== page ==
One of the biggest benefits of having LeafGuard gutters is that they require much less upkeep than other brands. Some owners claim they never need to clean their gutters anymore. We don’t know about that, but we do know that they reportedly keep out the majority of debris, year after year, and rarely let more than water into the gutter systems they are guarding. So, if you are looking for a rain guard that requires very little maintenance, this one could really be the one for you.
LeafGuard comes with a lifetime warranty. That means that you are covered as long as you are the owner of the house on which the gutter guard system is installed. It doesn’t get much better than that.
What the Professionals Say
Professionals generally seem to be a fan of LeafGuard. This could be due to the fact that it works so well, or that it comes with a lifetime warranty. It could also be that they take longer to install, and a bit more skill, which in turn allows them to charge the homeowners more than if they were installing something like brush or foam guards. At any rate, many professionals that voiced their opinions on this product did so in a positive fashion.
Overall Pros and Cons
When it comes to the most significant advantages and disadvantages of LeafGuard, and general gutter guards, most of the facts are pretty apparent.
Both LeafGuard and generic gutter guards will protect your gutters from clogging with debris, help regulate water flow, and avoid flooding if installed correctly. They can also reduce the amount of time and money required for maintaining your home’s gutter systems dramatically.
LeafGuard, though, has more advantages than the average guards do. For example, they are more durable, consisting of thicker metal than just about everything on the market. They are also wider than the average guard system. Even more, LeafGuards patented design really works, and rarely lets anything but water into your gutters, so you rarely need to perform any kind of maintenance.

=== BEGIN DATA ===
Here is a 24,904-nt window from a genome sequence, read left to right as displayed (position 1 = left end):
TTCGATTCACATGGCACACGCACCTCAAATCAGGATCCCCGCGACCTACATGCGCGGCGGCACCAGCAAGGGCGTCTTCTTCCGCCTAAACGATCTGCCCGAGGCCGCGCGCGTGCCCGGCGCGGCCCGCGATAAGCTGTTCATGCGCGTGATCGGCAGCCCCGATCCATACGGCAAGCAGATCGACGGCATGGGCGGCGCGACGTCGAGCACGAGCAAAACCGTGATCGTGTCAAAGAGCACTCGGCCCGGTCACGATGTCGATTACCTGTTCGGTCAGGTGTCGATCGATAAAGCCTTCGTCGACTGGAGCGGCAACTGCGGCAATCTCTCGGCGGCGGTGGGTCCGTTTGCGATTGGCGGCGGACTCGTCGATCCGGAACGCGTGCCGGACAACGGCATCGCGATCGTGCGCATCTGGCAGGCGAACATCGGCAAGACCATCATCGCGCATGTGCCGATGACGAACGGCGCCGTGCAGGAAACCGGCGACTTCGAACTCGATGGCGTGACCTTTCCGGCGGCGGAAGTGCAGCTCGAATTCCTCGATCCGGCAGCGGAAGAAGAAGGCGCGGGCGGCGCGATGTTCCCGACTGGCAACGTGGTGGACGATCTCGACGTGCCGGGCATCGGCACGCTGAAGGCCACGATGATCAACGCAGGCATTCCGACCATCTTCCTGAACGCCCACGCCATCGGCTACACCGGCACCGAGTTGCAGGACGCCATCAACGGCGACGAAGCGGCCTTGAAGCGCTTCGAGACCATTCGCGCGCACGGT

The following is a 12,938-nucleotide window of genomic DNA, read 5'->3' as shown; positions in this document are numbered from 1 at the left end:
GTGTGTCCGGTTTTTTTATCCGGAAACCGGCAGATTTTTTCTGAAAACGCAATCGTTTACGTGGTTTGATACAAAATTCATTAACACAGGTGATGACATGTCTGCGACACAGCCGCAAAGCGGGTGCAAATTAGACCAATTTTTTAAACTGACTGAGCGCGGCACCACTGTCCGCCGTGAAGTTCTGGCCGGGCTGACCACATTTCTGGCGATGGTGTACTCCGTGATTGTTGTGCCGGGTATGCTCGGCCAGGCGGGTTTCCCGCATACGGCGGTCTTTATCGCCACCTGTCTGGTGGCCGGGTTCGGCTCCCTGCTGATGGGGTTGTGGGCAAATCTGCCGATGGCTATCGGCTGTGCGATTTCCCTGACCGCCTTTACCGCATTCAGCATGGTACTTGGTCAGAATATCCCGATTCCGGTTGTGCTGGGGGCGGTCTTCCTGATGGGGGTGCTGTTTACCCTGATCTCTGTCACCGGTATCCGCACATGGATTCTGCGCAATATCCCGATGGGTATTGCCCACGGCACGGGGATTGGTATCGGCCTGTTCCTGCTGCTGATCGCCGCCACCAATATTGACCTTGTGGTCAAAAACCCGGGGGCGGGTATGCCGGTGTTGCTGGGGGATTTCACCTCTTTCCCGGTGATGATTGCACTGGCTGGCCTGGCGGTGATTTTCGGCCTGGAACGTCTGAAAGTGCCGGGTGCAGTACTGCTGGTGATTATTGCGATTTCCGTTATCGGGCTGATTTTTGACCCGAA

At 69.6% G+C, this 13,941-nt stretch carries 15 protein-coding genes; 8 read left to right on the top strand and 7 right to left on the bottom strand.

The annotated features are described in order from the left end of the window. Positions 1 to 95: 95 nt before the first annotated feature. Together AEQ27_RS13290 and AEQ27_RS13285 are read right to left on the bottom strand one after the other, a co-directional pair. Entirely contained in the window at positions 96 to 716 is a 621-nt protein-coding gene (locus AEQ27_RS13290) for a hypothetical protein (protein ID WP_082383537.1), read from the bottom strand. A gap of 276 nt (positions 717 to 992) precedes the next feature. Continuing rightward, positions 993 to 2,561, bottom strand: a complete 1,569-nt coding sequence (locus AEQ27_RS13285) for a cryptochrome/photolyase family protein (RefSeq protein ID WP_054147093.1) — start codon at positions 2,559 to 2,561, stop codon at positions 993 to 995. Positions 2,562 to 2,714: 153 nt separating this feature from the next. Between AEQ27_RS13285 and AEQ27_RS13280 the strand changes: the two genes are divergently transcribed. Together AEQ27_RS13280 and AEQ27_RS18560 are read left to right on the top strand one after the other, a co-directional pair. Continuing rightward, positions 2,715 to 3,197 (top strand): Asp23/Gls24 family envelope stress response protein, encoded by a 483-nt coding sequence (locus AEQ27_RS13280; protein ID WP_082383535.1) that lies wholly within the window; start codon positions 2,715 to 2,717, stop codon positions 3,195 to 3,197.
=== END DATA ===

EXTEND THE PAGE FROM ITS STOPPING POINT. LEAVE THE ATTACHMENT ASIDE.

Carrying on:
The biggest drawback to general gutter guards is that, regardless of the type, they are well known for making mud or cultivating thick moss in the bottom of your gutter systems if they are not properly installed and maintained. And that, some would say, defeats the purpose of installing them in the first place if you are going to have to work, or shell out cash, for not only installing them but for cleaning them once or twice a year as well.
As far as LeafGuard goes, on the other hand, the most crucial con seems to be the price. Other than that, there isn’t much to complain about; though some people don’t particularly like the way that they look. But, hey, what would you prefer? Messy clogged up gutters that overflow every time it rains, or a somewhat bulky-looking guard like LeafGuard that you rarely ever need to clean?
Gutter Guard vs. LeafGuard: Which One Should You Choose?
LeafGuard is one of the best-selling gutter protectors on the market for a reason. They have designed a winning concept and differentiated their product from the industry standard, up to a point where they offer features that no other gutter protection system provides.
Despite the fact that LeafGuard limits you to choose a single type of guard, while the general options are wider and more diverse, the system that they provide is well-made, comes with a lifetime warranty, and continues to stand the test of time.
If you’ve set your mind on getting a gutter guard, have a look at our Easyon Gutter Guard vs. GutterGlove comparison.